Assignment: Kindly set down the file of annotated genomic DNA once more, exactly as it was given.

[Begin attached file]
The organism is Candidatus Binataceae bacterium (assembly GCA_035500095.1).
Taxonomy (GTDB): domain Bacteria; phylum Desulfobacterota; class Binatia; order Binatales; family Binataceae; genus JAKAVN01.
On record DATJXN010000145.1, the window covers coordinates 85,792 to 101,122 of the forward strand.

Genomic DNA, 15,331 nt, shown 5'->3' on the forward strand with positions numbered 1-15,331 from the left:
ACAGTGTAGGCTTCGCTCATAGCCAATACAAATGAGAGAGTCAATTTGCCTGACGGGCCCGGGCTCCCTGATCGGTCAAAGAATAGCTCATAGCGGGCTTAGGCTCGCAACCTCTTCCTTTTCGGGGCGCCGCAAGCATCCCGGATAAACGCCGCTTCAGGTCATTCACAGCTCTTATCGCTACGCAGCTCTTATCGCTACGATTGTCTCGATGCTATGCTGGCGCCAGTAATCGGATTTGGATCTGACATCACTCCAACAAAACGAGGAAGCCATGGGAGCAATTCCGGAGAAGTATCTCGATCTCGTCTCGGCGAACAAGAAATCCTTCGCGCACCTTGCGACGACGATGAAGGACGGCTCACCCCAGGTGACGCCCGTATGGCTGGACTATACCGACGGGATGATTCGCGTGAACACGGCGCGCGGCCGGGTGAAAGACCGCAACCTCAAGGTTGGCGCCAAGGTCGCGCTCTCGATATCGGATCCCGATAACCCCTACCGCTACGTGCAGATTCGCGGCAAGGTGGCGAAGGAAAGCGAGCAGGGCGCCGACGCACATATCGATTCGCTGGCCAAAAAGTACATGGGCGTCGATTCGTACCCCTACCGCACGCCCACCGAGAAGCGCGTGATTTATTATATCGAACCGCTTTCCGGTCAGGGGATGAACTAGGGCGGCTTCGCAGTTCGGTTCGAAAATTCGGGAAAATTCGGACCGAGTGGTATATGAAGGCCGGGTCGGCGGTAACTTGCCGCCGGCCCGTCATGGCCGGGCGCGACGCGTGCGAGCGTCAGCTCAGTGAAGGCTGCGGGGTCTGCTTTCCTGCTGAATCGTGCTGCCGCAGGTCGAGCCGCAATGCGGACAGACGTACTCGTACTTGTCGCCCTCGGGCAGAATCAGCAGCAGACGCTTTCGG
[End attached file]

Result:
The organism is Candidatus Binataceae bacterium (assembly GCA_035500095.1).
Taxonomy (GTDB): domain Bacteria; phylum Desulfobacterota; class Binatia; order Binatales; family Binataceae; genus JAKAVN01.
On record DATJXN010000145.1, the window covers coordinates 85,792 to 101,122 of the forward strand.

Genomic DNA, 15,331 nt, shown 5'->3' on the forward strand with positions numbered 1-15,331 from the left:
ACAGTGTAGGCTTCGCTCATAGCCAATACAAATGAGAGAGTCAATTTGCCTGACGGGCCCGGGCTCCCTGATCGGTCAAAGAATAGCTCATAGCGGGCTTAGGCTCGCAACCTCTTCCTTTTCGGGGCGCCGCAAGCATCCCGGATAAACGCCGCTTCAGGTCATTCACAGCTCTTATCGCTACGCAGCTCTTATCGCTACGATTGTCTCGATGCTATGCTGGCGCCAGTAATCGGATTTGGATCTGACATCACTCCAACAAAACGAGGAAGCCATGGGAGCAATTCCGGAGAAGTATCTCGATCTCGTCTCGGCGAACAAGAAATCCTTCGCGCACCTTGCGACGACGATGAAGGACGGCTCACCCCAGGTGACGCCCGTATGGCTGGACTATACCGACGGGATGATTCGCGTGAACACGGCGCGCGGCCGGGTGAAAGACCGCAACCTCAAGGTTGGCGCCAAGGTCGCGCTCTCGATATCGGATCCCGATAACCCCTACCGCTACGTGCAGATTCGCGGCAAGGTGGCGAAGGAAAGCGAGCAGGGCGCCGACGCACATATCGATTCGCTGGCCAAAAAGTACATGGGCGTCGATTCGTACCCCTACCGCACGCCCACCGAGAAGCGCGTGATTTATTATATCGAACCGCTTTCCGGTCAGGGGATGAACTAGGGCGGCTTCGCAGTTCGGTTCGAAAATTCGGGAAAATTCGGACCGAGTGGTATATGAAGGCCGGGTCGGCGGTAACTTGCCGCCGGCCCGTCATGGCCGGGCGCGACGCGTGCGAGCGTCAGCTCAGTGAAGGCTGCGGGGTCTGCTTTCCTGCTGAATCGTGCTGCCGCAGGTCGAGCCGCAATGCGGACAGACGTACTCGTACTTGTCGCCCTCGGGCAGAATCAGCAGCAGACGCTTTCGG